Which are the best positioned teams in baseball?
For a long time it was hard to answer that question because the data didn’t exist.
But in 2022, thanks to the work of our Video Scouts who chart every play of every game and the availability of better quality video, we’re able to look into such things.
So we’re going to look at positioning in this article, which will focus on outfield, and another, which will look at infield positioning.
The top teams in outfield positioning this season are listed below.
|Team||OF Positioning Runs Saved|
|1. Blue Jays||17|
|2. Red Sox||12|
Before we look at each of them specifically, let’s first explain the methodology.
The way we calculate positioning value is
A) We calculate the out probability of a play using all of the variables available from our tracking. Those inputs for balls hit in the air include where the ball was hit, how hard it was hit, where the player was positioned.
B) We recalculate that out probability taking away the input of where the player was positioned and replacing it with “average positioning.”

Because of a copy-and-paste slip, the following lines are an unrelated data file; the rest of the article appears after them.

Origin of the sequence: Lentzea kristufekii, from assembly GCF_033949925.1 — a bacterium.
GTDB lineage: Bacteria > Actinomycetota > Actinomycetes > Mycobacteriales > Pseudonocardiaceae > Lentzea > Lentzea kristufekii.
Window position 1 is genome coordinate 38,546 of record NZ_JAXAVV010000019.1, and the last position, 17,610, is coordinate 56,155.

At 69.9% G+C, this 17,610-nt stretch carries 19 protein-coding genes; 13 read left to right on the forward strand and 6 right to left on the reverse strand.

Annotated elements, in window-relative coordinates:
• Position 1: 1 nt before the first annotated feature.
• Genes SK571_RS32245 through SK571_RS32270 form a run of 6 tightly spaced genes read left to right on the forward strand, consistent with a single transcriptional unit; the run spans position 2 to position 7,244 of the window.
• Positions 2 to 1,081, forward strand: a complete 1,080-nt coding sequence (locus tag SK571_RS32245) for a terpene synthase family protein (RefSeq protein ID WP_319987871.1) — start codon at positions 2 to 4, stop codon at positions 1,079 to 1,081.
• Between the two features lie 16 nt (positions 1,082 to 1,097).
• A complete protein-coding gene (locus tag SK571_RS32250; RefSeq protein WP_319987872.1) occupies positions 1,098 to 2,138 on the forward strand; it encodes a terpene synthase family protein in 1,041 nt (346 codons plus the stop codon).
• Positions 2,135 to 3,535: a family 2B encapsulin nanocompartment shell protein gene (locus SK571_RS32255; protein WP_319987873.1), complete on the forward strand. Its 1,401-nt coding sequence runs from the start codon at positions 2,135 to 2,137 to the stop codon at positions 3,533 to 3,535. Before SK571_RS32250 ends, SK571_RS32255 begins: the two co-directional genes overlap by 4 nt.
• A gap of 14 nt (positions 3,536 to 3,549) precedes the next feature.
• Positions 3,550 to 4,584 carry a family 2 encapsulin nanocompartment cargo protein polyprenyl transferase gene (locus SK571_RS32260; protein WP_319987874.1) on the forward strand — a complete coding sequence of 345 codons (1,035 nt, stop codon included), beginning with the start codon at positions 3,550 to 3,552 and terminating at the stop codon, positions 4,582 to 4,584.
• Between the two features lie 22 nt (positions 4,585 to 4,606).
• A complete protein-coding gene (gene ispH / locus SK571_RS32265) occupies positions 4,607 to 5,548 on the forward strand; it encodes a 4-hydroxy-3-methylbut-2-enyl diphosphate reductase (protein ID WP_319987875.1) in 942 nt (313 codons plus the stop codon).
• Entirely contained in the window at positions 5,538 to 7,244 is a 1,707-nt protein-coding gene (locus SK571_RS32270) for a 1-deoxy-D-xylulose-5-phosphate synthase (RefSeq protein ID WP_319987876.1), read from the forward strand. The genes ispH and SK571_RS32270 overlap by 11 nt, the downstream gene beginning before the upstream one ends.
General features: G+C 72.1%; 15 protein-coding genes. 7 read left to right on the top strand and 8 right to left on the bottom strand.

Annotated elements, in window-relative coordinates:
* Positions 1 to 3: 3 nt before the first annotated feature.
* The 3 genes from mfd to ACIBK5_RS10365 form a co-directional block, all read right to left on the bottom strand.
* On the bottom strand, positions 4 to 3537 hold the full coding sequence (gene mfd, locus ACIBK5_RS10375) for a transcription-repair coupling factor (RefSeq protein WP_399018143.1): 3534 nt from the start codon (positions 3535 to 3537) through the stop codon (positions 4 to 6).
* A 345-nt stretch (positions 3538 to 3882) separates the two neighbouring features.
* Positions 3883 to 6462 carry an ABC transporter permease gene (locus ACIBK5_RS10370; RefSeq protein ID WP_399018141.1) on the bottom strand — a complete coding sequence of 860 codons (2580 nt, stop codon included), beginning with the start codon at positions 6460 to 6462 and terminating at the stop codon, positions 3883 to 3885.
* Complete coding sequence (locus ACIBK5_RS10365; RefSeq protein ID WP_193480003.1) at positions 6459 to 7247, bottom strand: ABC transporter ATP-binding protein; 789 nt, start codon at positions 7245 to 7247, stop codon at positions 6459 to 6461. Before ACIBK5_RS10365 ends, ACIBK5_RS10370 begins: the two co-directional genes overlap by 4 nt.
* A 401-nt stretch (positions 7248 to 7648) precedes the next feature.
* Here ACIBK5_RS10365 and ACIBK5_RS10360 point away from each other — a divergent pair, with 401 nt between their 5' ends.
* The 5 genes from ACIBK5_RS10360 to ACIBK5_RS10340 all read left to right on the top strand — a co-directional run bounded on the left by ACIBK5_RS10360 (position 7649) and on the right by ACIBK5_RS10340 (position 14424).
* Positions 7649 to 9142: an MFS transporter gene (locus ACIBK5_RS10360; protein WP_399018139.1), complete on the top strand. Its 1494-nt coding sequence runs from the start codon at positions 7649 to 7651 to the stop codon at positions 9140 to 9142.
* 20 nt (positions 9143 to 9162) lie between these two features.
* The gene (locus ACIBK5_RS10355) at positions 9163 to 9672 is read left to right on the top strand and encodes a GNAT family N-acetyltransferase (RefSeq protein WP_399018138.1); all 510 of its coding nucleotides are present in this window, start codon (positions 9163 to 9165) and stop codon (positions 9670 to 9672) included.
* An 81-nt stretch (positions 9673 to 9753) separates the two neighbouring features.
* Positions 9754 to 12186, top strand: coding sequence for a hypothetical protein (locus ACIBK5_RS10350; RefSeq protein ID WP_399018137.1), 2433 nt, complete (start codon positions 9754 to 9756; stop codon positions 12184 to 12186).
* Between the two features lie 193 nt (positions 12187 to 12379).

The positioning value, calculated in both plays saved and runs saved both in totality and on a per-play basis, comes from simple subtraction: A minus B.
So for example:
A fly ball into the left center gap may have a 50% out probability for the center fielder if we don’t know where he is positioned and presume “average” positioning.
But if we know where he is positioned and can recompute the out probability to 90%, then we know the positioning value of the play to be .4 (90% minus 50%). The run value is then computed accordingly based on where and how hard the ball was hit to account for whether the ball would be an extra-base hit.